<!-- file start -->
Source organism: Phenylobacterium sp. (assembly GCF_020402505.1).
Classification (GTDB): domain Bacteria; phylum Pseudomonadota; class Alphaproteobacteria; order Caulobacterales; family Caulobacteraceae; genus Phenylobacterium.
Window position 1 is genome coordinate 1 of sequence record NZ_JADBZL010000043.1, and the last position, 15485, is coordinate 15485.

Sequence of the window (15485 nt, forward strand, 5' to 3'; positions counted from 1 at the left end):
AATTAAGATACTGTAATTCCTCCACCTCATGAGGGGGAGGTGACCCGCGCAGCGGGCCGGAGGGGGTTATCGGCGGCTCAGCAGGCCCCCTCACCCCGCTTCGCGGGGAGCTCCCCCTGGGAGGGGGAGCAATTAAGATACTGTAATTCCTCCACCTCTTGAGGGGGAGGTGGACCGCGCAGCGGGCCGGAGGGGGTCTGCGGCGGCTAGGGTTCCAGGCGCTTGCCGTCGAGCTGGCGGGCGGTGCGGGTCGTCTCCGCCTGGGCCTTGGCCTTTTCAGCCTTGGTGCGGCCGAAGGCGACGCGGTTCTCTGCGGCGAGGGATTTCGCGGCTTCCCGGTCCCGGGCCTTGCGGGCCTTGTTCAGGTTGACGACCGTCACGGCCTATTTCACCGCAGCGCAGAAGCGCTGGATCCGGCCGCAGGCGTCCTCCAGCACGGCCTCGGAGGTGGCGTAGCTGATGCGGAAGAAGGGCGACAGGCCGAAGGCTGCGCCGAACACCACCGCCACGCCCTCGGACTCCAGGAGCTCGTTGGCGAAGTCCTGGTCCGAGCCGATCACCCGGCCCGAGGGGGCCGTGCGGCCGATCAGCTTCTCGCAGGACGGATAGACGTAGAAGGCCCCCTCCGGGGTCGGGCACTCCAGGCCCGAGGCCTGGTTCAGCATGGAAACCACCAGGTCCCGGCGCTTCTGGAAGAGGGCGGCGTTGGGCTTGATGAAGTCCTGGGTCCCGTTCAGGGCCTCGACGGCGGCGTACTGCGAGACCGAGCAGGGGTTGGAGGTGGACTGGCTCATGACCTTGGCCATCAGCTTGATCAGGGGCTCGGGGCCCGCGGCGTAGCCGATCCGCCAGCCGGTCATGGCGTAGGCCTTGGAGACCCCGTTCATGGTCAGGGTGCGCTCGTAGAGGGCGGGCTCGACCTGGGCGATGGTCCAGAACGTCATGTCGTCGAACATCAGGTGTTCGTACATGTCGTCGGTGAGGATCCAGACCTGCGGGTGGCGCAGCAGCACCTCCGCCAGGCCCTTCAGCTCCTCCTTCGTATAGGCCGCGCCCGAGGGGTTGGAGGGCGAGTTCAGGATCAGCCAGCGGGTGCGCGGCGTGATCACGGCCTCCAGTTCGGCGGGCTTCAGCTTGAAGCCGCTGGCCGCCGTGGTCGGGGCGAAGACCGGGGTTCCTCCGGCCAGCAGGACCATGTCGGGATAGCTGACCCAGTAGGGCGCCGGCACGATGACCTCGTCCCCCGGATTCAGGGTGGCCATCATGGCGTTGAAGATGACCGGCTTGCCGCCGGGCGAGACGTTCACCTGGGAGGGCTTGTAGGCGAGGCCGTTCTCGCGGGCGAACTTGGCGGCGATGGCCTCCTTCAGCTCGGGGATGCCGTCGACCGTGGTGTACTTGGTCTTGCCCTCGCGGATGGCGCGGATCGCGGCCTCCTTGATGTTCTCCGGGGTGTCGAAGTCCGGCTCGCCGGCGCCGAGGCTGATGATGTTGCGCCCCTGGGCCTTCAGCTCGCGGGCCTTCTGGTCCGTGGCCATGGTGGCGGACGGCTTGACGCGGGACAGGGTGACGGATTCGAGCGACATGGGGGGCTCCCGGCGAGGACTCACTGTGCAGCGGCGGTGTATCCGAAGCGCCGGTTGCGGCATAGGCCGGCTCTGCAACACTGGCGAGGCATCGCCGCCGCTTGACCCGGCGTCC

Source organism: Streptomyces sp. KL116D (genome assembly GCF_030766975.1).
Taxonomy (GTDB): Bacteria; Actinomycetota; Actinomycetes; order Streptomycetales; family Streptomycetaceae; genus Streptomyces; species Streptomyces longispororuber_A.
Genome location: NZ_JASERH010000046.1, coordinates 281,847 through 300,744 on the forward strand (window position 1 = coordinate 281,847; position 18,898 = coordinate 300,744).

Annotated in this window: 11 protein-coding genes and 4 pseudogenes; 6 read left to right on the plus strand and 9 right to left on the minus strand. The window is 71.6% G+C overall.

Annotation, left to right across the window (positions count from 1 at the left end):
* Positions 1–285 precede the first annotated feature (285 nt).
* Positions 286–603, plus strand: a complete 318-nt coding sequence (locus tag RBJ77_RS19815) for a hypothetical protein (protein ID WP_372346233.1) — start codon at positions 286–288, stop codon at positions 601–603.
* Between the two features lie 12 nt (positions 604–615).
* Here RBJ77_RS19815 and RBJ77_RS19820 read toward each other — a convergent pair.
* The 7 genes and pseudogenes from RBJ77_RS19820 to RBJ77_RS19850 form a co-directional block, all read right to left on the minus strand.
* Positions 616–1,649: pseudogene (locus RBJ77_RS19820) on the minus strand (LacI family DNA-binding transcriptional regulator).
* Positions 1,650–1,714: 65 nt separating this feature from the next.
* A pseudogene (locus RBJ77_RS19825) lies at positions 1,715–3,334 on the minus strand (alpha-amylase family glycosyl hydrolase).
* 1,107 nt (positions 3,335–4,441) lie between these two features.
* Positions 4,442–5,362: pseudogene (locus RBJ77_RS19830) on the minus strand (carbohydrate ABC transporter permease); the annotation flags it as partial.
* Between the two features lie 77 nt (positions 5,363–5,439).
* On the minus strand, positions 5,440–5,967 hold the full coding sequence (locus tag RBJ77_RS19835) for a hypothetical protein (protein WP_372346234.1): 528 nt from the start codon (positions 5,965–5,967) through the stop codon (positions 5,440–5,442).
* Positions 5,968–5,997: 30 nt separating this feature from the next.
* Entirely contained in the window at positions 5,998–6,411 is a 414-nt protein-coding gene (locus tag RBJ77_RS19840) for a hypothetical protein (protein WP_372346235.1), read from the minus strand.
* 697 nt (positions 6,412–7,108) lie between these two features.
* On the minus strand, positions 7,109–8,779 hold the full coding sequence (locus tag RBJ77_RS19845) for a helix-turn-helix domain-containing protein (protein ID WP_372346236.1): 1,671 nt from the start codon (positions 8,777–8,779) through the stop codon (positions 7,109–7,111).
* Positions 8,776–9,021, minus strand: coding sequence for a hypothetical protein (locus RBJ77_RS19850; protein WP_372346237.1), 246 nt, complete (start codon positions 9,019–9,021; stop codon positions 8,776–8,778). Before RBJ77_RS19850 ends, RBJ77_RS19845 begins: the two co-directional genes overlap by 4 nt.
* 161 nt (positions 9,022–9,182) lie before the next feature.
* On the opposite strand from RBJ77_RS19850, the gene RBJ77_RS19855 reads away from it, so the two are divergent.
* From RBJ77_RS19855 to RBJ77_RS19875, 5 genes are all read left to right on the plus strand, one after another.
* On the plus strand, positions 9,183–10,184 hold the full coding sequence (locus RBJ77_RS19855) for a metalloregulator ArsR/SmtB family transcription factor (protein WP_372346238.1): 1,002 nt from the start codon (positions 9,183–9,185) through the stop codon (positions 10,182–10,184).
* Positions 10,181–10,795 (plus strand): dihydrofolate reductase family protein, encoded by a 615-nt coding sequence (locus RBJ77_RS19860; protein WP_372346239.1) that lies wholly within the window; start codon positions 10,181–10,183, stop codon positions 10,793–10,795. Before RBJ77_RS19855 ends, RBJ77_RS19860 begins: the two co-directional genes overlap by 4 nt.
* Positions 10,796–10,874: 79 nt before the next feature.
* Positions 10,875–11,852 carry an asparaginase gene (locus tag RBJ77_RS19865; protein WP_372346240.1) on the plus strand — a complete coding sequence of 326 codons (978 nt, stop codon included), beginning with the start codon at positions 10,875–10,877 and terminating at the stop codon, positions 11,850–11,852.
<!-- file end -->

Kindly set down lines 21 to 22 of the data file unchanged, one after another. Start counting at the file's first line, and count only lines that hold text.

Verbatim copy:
* Between the two features lie 77 nt (positions 5,363–5,439).
* On the minus strand, positions 5,440–5,967 hold the full coding sequence (locus tag RBJ77_RS19835) for a hypothetical protein (protein WP_372346234.1): 528 nt from the start codon (positions 5,965–5,967) through the stop codon (positions 5,440–5,442).